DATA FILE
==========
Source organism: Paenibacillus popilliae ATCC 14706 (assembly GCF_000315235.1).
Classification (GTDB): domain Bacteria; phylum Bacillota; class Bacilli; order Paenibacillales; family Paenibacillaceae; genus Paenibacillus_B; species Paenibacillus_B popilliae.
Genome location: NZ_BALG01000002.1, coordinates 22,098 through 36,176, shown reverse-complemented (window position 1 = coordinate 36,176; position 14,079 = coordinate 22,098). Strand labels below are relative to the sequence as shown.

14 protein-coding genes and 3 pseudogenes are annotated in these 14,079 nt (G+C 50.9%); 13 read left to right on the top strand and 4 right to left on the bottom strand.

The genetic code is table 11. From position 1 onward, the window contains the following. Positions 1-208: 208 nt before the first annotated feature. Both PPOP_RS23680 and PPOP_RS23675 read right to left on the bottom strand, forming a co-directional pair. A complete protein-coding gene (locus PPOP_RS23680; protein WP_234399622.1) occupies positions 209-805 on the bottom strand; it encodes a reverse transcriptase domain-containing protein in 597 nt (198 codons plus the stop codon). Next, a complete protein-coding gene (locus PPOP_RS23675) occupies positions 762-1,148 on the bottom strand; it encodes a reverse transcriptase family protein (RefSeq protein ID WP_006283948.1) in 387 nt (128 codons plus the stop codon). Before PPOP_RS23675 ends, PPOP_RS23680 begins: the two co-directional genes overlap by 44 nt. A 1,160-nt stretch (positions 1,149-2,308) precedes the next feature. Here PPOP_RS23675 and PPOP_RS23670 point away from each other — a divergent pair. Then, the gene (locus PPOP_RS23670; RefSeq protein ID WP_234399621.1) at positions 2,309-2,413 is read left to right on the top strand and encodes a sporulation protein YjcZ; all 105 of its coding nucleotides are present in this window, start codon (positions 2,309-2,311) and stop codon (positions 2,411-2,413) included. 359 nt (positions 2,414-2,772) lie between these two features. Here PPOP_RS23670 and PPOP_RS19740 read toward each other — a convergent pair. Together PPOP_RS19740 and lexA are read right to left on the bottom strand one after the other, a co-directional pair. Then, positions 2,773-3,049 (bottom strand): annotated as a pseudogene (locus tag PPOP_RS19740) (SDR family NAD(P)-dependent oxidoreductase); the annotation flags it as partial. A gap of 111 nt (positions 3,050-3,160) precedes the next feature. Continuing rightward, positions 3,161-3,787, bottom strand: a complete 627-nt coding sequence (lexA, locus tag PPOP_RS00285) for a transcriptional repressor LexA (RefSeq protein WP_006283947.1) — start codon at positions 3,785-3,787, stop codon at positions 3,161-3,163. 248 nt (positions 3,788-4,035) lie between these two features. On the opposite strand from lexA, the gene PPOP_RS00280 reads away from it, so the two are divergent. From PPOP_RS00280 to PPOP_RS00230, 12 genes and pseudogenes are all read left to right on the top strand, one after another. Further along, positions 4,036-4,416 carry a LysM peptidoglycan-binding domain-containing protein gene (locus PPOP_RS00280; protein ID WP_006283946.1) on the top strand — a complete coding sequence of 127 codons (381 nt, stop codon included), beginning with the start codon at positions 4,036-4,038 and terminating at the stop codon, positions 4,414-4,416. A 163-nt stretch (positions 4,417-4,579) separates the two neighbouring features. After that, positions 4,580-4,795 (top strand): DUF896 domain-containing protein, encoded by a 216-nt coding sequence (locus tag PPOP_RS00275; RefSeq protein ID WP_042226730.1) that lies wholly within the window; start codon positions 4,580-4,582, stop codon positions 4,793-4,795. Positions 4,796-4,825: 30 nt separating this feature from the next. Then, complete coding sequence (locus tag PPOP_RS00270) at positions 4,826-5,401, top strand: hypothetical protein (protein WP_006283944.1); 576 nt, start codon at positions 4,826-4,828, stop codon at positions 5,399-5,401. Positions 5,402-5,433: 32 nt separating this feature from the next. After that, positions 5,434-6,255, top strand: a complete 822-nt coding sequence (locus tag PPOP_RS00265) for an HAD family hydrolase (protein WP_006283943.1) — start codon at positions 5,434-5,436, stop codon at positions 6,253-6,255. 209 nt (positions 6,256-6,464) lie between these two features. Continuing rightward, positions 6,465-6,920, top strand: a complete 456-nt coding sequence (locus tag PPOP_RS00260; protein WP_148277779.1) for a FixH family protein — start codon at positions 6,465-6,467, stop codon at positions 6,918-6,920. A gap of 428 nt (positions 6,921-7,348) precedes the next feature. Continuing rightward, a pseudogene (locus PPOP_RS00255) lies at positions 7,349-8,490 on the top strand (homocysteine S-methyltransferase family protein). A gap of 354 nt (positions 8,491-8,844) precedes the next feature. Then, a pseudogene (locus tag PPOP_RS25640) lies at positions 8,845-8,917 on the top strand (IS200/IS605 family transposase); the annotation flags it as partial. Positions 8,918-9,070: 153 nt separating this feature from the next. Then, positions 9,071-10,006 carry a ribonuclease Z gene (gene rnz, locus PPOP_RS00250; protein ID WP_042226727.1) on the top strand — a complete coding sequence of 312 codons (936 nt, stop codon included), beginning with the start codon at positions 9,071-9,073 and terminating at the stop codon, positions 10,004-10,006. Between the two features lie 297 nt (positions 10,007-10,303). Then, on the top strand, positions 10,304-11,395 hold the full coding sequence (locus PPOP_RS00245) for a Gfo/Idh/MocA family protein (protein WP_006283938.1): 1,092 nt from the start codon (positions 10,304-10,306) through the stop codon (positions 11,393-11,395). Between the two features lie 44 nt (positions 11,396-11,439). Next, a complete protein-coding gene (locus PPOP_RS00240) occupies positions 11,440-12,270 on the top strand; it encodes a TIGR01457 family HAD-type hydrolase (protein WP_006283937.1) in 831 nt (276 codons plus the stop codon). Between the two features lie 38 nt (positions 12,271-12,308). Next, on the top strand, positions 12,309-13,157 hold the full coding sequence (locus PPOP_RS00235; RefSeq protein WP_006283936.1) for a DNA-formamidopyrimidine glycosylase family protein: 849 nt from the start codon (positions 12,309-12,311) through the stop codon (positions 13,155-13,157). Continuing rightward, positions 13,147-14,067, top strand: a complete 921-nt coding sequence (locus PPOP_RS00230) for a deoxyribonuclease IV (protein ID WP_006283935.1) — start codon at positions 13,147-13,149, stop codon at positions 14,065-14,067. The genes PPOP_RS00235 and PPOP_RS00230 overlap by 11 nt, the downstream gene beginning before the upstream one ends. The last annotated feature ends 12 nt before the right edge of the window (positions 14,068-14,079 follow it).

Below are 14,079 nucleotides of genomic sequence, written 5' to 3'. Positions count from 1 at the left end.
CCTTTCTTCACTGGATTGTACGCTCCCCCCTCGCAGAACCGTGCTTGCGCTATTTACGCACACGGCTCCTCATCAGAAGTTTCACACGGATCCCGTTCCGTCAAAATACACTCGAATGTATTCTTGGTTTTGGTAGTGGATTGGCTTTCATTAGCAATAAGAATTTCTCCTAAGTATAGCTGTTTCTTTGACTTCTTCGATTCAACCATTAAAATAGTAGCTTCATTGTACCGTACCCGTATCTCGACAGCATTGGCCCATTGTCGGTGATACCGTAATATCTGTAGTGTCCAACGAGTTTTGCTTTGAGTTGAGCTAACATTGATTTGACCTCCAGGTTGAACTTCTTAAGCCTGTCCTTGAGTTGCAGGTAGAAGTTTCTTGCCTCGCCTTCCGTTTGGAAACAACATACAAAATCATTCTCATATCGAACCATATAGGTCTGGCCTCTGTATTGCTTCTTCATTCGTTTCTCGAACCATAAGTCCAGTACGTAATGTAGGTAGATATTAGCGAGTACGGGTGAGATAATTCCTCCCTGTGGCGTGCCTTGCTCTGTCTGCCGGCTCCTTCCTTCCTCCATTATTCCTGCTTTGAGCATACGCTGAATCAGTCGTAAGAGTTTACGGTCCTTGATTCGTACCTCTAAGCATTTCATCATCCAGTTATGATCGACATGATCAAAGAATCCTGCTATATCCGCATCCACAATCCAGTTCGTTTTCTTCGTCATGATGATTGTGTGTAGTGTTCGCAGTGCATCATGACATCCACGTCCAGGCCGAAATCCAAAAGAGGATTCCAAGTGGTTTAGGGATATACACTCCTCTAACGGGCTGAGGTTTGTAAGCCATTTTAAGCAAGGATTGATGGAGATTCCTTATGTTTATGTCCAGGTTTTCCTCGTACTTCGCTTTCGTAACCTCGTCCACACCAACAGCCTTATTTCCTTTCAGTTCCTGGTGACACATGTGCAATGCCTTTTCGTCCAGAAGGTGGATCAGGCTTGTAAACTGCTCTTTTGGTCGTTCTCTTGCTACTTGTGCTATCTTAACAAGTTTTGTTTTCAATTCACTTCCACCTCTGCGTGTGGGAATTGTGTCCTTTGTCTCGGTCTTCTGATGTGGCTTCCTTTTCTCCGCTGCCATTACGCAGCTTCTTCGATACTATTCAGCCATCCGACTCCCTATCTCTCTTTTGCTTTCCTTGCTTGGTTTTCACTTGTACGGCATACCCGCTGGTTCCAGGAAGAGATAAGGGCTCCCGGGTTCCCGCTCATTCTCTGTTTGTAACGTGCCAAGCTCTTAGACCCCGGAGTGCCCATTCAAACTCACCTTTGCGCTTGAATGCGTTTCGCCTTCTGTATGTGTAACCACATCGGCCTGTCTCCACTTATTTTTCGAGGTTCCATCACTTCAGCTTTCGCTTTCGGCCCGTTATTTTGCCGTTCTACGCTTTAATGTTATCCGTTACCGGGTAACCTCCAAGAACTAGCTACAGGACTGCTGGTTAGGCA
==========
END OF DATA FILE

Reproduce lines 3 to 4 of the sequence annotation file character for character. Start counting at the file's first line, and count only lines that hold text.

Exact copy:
Genome location: NZ_BALG01000002.1, coordinates 22,098 through 36,176, shown reverse-complemented (window position 1 = coordinate 36,176; position 14,079 = coordinate 22,098). Strand labels below are relative to the sequence as shown.

14 protein-coding genes and 3 pseudogenes are annotated in these 14,079 nt (G+C 50.9%); 13 read left to right on the top strand and 4 right to left on the bottom strand.